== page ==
Appetite-boosting, hair-growth: It has been established that cardamom stimulates appetite and has a stomachic impact that stimulates stomach function. These could result from cardamom's "myrcene" and "menthone" properties. In addition, myrcene can relax and soothe inflammation while also encouraging hair development and preventing hair loss.
Diet Effect: It is claimed that cardamom encourages sweating and helps regulate the bowels and stomach. Therefore, blood flow improves, sweating increases and unnecessary substances are eliminated from the body, which seems to lead to dieting and detoxification. Additionally, you might want to try drinking warm tea infused with cardamom if your blood flow is poor as a result of eating habits that are out of balance due to an excessive diet. Its deep aroma soothes your thoughts, even when you're angry that your diet isn't working.
Regulate body temperature: Cardamom is used as a spice to keep the body warm in cold climates like Northern Europe, it is used to warm the body and encourage blood circulation. These seemingly opposite effects are said to be due to their ability to promote sweating. When you sweat, when the sweat evaporates, it takes away the heat of evaporation and lowers your body temperature, and when it's cold, it promotes blood circulation, which keeps your body warm. It's interesting that the same sweating effect can produce different results depending on the environment, and that it can also be useful for health in the same way as regulating body temperature.
Promote fat burning: Chewing cardamom seeds increases blood flow, aids digestion, and encourages the burning of fat after meals. Moreover, it has a diuretic effect, so it is effective for people who are concerned about swelling. Cardamom may also be added to beverages, so consider including it as a complement to your regular diet.
Increase Focus & Concentration: When the ability to think becomes dull due to fatigue or stress. You may anticipate that it will energise the brain, improve blood circulation, and support the heart. You'll have more drive, focus, and memory, which will provide you the stamina to take proactive measures.
How To Use Cardamom?
As we know, cardamom is sold as a "whole" fruit or as a "powder," which is made by removing the seeds from the pod and grinding them into powder.
When the seeds are taken out of the pod, the scent is easily lost, so they are often distributed in the pod (in the whole), but if you hear that the seeds have a stronger scent than the pods, you might wonder, "How do I use them?" It's coming, isn't it?
Here are some common uses for cardamom.
How to use cardamom (whole)- When using cardamom in cooking, it can be broken by hand or gently cracked with a knife or pair of scissors. By creating cracks in the seeds, the aroma can easily escape from the seeds to the food. Or add it to oil with other spices to extract the scent before simmering it whole when using it in curry, etc.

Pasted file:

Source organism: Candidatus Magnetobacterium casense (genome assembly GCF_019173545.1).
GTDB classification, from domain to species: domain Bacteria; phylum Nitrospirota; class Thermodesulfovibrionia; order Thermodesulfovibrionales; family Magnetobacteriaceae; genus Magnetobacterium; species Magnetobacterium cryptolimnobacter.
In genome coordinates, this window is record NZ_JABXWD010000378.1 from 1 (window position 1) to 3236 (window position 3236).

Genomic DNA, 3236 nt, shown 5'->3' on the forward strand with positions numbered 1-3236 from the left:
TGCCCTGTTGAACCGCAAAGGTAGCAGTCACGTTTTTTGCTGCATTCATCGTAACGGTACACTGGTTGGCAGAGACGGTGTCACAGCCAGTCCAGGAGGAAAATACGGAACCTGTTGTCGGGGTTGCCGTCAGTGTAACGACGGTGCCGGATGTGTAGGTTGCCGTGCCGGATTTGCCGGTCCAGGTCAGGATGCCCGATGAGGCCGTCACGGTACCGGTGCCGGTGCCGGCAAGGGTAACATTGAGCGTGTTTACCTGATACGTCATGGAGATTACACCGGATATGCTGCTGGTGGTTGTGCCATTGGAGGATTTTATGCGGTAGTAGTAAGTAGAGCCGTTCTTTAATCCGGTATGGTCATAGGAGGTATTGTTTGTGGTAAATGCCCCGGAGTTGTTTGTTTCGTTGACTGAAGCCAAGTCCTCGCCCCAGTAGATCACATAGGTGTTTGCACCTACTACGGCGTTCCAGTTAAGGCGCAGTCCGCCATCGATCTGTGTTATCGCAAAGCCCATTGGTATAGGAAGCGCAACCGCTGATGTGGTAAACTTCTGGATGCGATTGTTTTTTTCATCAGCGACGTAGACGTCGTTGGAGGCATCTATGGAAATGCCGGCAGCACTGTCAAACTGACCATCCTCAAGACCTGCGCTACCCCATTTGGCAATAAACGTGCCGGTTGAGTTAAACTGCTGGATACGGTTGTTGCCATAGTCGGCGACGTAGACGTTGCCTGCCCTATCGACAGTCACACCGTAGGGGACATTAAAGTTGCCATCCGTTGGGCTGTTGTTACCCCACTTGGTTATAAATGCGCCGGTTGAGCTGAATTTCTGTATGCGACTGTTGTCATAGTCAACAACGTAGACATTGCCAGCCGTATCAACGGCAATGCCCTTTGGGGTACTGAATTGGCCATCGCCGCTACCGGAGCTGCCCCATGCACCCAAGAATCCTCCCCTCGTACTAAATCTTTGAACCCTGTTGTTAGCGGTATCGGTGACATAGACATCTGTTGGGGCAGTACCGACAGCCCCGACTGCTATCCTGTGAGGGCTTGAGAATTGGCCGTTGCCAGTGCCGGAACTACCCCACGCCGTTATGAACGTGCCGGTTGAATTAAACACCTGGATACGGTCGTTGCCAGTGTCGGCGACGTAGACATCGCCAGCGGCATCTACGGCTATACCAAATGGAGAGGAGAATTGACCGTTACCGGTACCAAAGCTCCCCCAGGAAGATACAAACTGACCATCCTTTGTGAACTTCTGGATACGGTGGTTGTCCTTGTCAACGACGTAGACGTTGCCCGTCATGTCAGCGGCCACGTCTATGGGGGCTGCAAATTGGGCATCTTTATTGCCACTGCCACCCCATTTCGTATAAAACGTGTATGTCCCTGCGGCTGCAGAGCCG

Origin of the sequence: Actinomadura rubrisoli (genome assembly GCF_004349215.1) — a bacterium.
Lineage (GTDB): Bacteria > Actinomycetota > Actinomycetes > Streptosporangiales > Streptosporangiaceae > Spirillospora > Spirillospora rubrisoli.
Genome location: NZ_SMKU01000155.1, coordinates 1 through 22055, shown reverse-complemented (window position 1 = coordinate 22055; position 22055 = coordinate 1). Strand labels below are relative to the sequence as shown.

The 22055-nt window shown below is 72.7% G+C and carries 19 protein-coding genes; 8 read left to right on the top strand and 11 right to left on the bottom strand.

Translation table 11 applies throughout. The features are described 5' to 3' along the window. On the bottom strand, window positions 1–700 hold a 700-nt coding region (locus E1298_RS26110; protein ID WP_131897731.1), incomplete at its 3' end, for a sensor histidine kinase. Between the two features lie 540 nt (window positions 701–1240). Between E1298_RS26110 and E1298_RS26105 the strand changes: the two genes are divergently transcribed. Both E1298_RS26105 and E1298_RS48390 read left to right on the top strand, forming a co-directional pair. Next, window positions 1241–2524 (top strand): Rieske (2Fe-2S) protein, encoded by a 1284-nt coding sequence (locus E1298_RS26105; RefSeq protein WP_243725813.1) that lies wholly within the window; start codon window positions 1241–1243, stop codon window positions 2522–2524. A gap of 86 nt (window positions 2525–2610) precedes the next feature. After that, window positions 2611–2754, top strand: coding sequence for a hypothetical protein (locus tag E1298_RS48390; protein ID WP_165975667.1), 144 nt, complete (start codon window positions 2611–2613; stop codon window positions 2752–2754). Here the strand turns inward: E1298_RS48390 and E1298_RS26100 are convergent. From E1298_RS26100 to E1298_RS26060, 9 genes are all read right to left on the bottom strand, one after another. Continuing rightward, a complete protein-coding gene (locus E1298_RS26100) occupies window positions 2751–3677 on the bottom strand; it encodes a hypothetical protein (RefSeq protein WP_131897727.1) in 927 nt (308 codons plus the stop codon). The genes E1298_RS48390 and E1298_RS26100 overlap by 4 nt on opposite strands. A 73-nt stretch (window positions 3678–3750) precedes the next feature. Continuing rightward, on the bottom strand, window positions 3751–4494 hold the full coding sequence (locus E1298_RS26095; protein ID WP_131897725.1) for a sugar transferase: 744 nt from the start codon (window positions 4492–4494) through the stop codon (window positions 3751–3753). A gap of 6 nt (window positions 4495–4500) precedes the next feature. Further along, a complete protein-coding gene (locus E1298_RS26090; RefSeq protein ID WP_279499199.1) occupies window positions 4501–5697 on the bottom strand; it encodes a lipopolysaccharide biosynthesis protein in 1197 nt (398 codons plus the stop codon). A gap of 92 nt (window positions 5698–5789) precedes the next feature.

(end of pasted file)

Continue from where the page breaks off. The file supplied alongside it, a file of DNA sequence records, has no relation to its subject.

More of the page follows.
If you've ever bitten cardamom pod while making curry, you are aware that the spice retains its potent scent even after cooking. Remove the cardamom before serving if you find the strong aroma offensive when chewing, but if you prefer to benefit from the aroma, feel free to keep it in the bowl.
It is customary to extract the seeds from the pod and grind them before adding them to bread or pastries. It can be coarsely ground or used as seeds for recipes like cardamom rolls. If you take it out of the pod and grind it into powder, it will quickly lose its aroma and deteriorate, so take it out of the pod right before you use it.
How to use cardamom powder - It is a powdered form which you can use in any meal, beverage or salad. Sprinkle it on drained yoghurt to make it like the Indian yoghurt dessert "Shrikhand". To make it more chai-like, sprinkle it over milk tea. Use it as a topping for Indian desserts like ice cream or as one of the spices used for tandoori chicken and meatballs. Because cardamom has a powerful aroma, the trick is to use as much as you feel like you need to.
There is a dose of cardamom too. It is very important to consume cardamom or any other spices, fruit or herb to consume in a limit. If you consider the recommended allowance dose by FSSAI, you should not use more than 250-300mg of cardamom seeds powder. Well, the right dose is suggested by the professional as per your body's needs and health. For ground level, you should follow FSSAI guidelines. Do not consume more than 300mg of cardamom powder in a day.
Cardamom Side Effects & Precaution
Cardamom has a lot of positive benefits, but it might also have some negative ones. Hence. Here are some suggestions that you should keep in mind while using cardamom. When taking cardamom, monitor your physical condition and take it little by little.